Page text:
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Burke, Kant and the Sublime

by Gur Hirshberg

“…my first observation… will be found very nearly true; that the sublime is an idea belonging to selfpreservation. That it is therefore one of the most affecting we have. That its strongest emotion is an emotion of distress, and that no pleasure from a positive cause belongs to it.” (Burke, p.79)

An inquiry into the sublime is worthwhile if only because the observation above seems counterintuitive: in current parlance, the ‘sublime’ is often taken to describe one or another sensual pleasure, as in a ‘sublime piece of music’, a ‘sublime kiss’, or even, to quote The New York Times food critic, “at Chez Pushcart, the cuisine is sublime.” The connection between these pleasures and self-preservation may be apparent – as in the case of food – or it may elude us, as in the case of music. But we do not immediately associate the sublime with self-preservation; if ‘distress’ is experienced, it is experienced when the ‘sublime’ moment has ended and not because we perceive distress as part of what defines that moment itself. Therefore, the contemporary observer is likely either to dispute Edmund Burke’s definition of the sublime, or to say that Burke goes too far by even attempting to define such a subjective term. If Burke associates the sublime with distress, the relativist would argue, then that association implies nothing beyond Burke’s own experience; perhaps Burke was a masochist.

In the first introduction to his Critique of Judgment, Immanuel Kant levels a criticism of Burke which is precisely the opposite of the relativist’s; Kant charges that Burke does not go far enough. “Empirical psychology”, writes Kant,

“will hardly ever be able to claim the rank of a philosophical science, and probably its only true obligation is to make psychological observations (as Burke does in his work on the beautiful and sublime), and hence to gather material for future empirical rules that are to be connected systematically, yet to do so without trying to grasp these rules.” (Critique of Judgment, p.427)

What we have here is not just a statement by Kant that his own work is of greater merit than Burke’s. To call an observation ‘empirical’ is to suggest a realm in which the truth or falsity of claims can be tested; an empirically true claim is a statement of fact. That is saying more for Burke than the contemporary relativist would. Kant believes empirical rules exist (though to Kant’s mind Burke had not formulated these, but merely ‘gathered materials’) but they are not sufficient to connect aesthetics to a basic, absolute principle and thus to make aesthetic judgments possible (as opposed to mere statements of fact or acknowledgments of sensation). “Aesthetic reflective judgments”, says Kant,

“claim necessity…If these judgments, in claiming necessity, did not contain a reference to such a principle, we would have to assume it legitimate to assert that the judgment ought to hold universally because observation proves that it actually holds universally, and to assert, conversely, that from the fact that everybody judges a certain way it follows that he also ought to judge that way. But that is obviously absurd.” (Critique…, p.248)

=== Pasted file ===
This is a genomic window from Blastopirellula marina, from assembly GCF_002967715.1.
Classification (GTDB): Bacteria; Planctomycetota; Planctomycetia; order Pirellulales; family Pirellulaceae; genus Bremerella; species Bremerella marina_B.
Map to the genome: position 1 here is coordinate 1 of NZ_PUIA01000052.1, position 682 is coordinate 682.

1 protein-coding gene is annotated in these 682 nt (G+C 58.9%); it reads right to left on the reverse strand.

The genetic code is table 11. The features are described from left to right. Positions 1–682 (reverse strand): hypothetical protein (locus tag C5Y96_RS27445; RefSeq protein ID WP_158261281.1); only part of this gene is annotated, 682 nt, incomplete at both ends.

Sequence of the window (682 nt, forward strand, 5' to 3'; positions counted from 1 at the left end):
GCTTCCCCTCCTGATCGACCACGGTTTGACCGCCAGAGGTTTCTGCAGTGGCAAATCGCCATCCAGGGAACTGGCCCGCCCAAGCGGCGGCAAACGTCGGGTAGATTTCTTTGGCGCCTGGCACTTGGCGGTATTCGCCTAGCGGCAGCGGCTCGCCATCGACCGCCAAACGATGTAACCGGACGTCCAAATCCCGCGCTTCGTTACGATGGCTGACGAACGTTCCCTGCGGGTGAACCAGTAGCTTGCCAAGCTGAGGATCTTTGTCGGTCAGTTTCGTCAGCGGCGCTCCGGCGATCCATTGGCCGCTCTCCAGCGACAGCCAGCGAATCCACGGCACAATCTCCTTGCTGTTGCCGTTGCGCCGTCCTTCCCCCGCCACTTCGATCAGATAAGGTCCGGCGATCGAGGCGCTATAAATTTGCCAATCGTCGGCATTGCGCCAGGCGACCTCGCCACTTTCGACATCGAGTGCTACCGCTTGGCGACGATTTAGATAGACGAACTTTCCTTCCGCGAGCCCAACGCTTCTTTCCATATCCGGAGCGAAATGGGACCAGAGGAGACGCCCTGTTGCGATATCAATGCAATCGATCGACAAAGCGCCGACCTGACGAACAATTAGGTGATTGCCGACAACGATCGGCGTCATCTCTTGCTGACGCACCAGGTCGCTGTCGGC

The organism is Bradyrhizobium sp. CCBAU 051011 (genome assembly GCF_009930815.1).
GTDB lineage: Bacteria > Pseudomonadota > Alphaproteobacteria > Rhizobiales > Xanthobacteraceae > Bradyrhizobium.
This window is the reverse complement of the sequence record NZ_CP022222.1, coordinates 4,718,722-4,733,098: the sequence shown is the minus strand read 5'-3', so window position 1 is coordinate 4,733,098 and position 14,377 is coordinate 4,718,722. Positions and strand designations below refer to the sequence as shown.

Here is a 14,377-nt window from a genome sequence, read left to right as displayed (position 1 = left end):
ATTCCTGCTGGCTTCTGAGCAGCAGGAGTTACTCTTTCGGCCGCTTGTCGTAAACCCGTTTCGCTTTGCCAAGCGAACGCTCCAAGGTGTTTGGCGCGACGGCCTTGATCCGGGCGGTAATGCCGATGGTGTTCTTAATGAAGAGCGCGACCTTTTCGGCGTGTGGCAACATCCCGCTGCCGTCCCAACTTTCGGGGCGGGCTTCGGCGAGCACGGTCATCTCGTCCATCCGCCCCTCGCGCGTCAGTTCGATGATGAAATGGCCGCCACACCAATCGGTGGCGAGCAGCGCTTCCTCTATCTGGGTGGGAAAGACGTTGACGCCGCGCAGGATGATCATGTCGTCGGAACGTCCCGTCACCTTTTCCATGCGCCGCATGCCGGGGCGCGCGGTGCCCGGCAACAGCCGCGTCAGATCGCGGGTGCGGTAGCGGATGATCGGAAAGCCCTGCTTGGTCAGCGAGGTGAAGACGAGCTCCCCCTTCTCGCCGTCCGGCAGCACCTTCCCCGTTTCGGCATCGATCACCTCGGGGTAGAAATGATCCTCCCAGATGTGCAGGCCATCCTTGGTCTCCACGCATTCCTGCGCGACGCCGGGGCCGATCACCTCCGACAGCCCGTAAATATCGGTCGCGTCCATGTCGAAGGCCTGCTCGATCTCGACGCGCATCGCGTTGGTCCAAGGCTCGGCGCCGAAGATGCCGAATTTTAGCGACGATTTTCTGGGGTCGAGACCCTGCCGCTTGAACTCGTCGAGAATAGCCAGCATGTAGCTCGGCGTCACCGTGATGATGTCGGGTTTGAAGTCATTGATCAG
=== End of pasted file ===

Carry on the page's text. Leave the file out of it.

Absurd it may be, but it is certainly easier to identify, for example, the Mona Lisa as an object of beauty, than to explain precisely what underlying principle is involved in that judgment.

As for the sublime, Kant tells us that

“in what we usually call sublime in nature there is … an utter lack of anything leading to particular objective principles… the theory of the sublime [is thus] a mere appendix to our aesthetic judging of the purposiveness of nature.” (Critique…, p.100)

Far from being a “mere appendix”, the experience of the sublime was, for Burke, more valuable than the experience of the beautiful. In his own words, Burke’s Philosophical Enquiry into the Origin of our Ideas of the Sublime and Beautiful is an “examination of our passions in our breasts.” As he associates it with selfpreservation, it follows that for Burke, the sublime is the more important of the two aesthetic categories. And it is no mere coincidence that further down along the psychology versus metaphysics continuum, we arrive at Sigmund Freud, who has a great deal to say about the sublime and about sublimation, but who writes of beauty that it:

“has no obvious use: nor is there any clear cultural necessity for it… Psychoanalysis…has scarcely anything to say about beauty… All that seems certain is its derivation from the field of sexual feeling.” (Freud, p.33)

Burke calls his enquiry ‘philosophical’ and inasmuch as it raises philosophical questions, that is an apt description. But Kant was nearer the mark when he called Burke’s a work of empirical psychology. In his ‘Introduction on Taste,’ Burke writes – in a passage which sounds fairly similar to Kant’s passage about aesthetic judgments holding universally – that :

“if Taste has no fixed principles, if the imagination is not affected according to some invariable and certain laws, our labour… must be judged an useless… undertaking…. to set up for a legislator of whims and fancies.” (Burke, p.12)

What is ‘psychological’ and new here, is that Burke seeks to arrive at these fixed principles by studying human passions. That we can learn anything useful from the study of our passions in themselves, that they are a meaningful ‘unit of analysis’, these were very resonant notions in 1757 when the Enquiry was published. Thomas Weiskel tells us that “[t]he sublime revives as God withdraws from an immediate participation in the experience of man.” (Weiskel, quoted in Adam Phillips, p.xi)

In the eighteenth century, ‘God’s withdrawal’ was unmistakably taking place. Kant, for example, did not want to condition people’s obedience to moral law on their assuming as he did, that God exists. And even for Kant himself, that assumption was not one that arose of its own, from faith, grace or such ‘quaint’ notions, but from human necessity: “…in order to set ourselves a final purpose in conformity with the moral law…it is also necessary that we assume…that there is a God.” (Critique.., p.340) In that language were sewn the seeds of Freud’s twentieth century debunking of religion in Civilisation and its Discontents, where the Devil is posited as

“…the best way out as an excuse for God [i.e. as an explanation for evil]; in that way [the Devil] would be playing the same part as an agent of economic discharge as the Jew does in the world of the Aryan ideal.” (Freud, p.79)